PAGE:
The Yellow Melodies

New Identities

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New Identities Review

by Mark Deming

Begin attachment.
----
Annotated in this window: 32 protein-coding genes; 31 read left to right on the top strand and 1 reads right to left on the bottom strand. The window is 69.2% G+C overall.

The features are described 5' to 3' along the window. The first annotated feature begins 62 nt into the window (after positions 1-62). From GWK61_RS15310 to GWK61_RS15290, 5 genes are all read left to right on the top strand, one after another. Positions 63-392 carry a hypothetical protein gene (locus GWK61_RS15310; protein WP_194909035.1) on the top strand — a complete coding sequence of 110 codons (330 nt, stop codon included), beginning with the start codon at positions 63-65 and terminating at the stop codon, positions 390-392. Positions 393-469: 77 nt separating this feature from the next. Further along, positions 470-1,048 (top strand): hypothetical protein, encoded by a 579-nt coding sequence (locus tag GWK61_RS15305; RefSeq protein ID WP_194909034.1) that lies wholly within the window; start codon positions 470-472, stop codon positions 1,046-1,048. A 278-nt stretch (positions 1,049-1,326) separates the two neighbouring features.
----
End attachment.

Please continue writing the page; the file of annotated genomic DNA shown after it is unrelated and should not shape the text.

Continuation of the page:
Put away your calendar, because the Yellow Melodies don't want to know what year it is. Rafa Skam and his bandmates live in a glimmering Summer of Love of the mind, and their 2010 album, New Identities, suggests they're perfectly happy in this trippy bubble of their own making. The Yellow Melodies have a knack for writing bright, hooky pop tunes, and they give them joyous life in the studio, but they have an equal passion for psychedelia, and New Identities is divided between upbeat pop hooks and drifting, lysergic contemplation, with the two sides periodically merging mid-song. The Yellow Melodies don't necessarily have a problem with the present day -- the tempo and power chords of "No More Parties" suggest they've at least heard about punk rock, and in "So Well Together," Skam expresses his enthusiasm for the Flaming Lips and the movie Amelie -- but this music leaves little doubt that these musicians were most strongly informed by the sounds of the late '60s and early '70s, and they've learned their lessons quite well. The languid flow of the title cut and the faithful but idiosyncratic cover of the Beatles' "It's Only Love" work just as well as the bubblegummy "You Make Me Fall in Love" and the uptempo folk-rock of "Keep Away from Me." And while this is clearly Skam's band, his colleagues have the skill to give his vision both life and personality, especially MÂȘ del Mar on keyboards and flute, and Pilar Aparisi on bass and harmonies. Unlike many bands with such a strong retro feel, the Yellow Melodies don't use their obsession with the past as a substitute for imagination, and New Identities would be a fun, engaging listen in nearly any year.

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